Read the article linked by Learux; it has factors that are much more pertinent than a simply and arbitrarily determined amount of time to achieve anything at the piano.

Regards,


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Re: How long to practice... [Re: Jitin] #2841484 04/22/19 04:11 PM
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Dont listen to the lies. The optimum time is 1 hour, 32 minutes, 30 seconds, 2 milliseconds and 5 microseconds per day. You dont have to be exact but a millisecond over or under then it is becomes sub-optimal and piano learning regresses.

Re: How long to practice... [Re: Jitin] #2841489 04/22/19 04:13 PM
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@Moo:) rofl!


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Re: How long to practice... [Re: Jitin] #2841504 04/22/19 05:19 PM
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I believe that Heather, a piano teacher who posts on this site, once said she repeats something 10-20 times correctly before moving on.

Re: How long to practice... [Re: Jitin] #2841528 04/22/19 06:57 PM
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A lot depends on the level of difficulty and the piece.

If you're just learning the notes, you may be able to get by with a slow tempo. If a piece is for a performance and the tempo is relatively fast, it would take longer to push your speed faster after learning the right notes.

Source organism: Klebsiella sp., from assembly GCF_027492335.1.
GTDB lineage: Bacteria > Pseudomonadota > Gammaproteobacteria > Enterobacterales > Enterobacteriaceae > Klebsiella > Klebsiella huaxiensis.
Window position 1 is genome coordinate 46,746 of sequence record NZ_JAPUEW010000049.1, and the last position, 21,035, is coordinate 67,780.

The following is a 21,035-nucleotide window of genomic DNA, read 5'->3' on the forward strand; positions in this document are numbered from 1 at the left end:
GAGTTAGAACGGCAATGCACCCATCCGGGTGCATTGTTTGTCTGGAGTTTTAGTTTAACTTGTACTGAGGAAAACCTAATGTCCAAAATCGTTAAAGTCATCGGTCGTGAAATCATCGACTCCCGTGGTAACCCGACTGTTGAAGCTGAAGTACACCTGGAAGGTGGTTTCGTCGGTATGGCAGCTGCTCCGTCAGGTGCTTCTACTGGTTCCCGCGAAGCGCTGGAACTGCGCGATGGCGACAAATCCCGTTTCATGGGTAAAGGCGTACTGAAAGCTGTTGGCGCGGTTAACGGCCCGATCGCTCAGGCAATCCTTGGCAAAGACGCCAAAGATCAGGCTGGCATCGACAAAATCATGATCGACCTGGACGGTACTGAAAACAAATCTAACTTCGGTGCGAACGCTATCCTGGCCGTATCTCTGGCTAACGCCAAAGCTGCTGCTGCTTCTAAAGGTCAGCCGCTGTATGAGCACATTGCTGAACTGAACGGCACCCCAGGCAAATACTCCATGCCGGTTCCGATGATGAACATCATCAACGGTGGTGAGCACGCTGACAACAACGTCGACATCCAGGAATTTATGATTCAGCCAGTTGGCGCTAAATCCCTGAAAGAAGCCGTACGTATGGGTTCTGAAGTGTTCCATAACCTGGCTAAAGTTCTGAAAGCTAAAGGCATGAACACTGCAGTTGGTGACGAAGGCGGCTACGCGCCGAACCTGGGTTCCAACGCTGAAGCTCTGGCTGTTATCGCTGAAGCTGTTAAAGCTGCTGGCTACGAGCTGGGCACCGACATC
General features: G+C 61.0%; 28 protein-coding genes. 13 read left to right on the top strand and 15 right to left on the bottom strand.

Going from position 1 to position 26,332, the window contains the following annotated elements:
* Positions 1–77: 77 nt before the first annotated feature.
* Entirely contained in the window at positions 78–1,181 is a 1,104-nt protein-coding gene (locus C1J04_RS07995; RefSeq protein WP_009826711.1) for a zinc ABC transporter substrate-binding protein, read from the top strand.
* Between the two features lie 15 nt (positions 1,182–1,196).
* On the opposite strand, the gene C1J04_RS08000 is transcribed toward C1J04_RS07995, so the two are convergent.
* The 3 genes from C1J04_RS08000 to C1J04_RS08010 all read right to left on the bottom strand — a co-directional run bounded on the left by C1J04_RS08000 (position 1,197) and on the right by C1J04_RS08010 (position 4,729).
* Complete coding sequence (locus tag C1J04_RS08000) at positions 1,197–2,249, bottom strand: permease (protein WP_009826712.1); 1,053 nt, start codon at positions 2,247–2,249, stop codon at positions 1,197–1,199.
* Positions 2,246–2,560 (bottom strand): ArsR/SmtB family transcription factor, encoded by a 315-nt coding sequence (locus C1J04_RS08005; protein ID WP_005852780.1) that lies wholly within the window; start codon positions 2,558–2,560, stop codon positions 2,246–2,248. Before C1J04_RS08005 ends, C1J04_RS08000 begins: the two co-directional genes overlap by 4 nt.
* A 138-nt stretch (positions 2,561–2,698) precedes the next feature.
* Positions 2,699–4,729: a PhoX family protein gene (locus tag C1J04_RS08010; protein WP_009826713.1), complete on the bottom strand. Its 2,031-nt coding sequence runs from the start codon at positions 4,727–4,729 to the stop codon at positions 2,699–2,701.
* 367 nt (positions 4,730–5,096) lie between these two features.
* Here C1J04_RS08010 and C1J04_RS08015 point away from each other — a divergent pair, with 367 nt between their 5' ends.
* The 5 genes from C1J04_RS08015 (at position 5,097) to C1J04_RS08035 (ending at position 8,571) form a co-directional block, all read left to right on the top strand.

Re: How long to practice... [Re: Cheshire Chris] #2841562 04/23/19 12:41 AM
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Originally Posted by Cheshire Chris
I don't think the optimum time can be expressed as a number. For me it's however long I can maintain my full focus and concentration on that exercise, and that's different in each practice session. There comes a point at which I start making mistakes because I can't maintain my full concentration any longer, and that's when it's time to move on to something else.

+1. I've come to recognize when I'm in a rut and move on. Often, I'll circle back later and it's like being fresh all over again, but a little better than first time. This cycle may get repeated several times, depending on what I'm working on and where I'm at with a piece (just learning the notes, polishing it, etc).

Re: How long to practice... [Re: Jitin] #2841569 04/23/19 01:42 AM
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Originally Posted by Jitin
I am just wondering in your practice routine how long do you keep practicing the same thing before moving to the next , i.e repeating the same hand movements...

Generally, about three minutes. Then I do something else, and then something else, and then come back and do three more minutes.

Of course, the three minutes only work for relatively short sections.


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Re: How long to practice... [Re: Jitin] #2841573 04/23/19 02:29 AM
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Just like a gig 45 minute practice and 15 minute break then repeat and repeat and repeat. Now like a gig sometimes I don't come back from the break and I have to go look for myself.

Now from a Jazz point of view Davie Liebman who played with Miles and everyone else and teaches at Berklee. In his DVD of a clinic he tells student if serious about becoming a Jazz musician the minimum practice is 3 hours. He said all good Jazz musicians at some point in their life they spend six months to a year or more practicing 10 to 12 hours a day. When I'm really in the serious mode I will practice a few hours a day on my instrument, then do mental practice when eating or at the gym doing cardio, constantly thinking and visualize playing. That will go on for months and then I will cut back for awhile.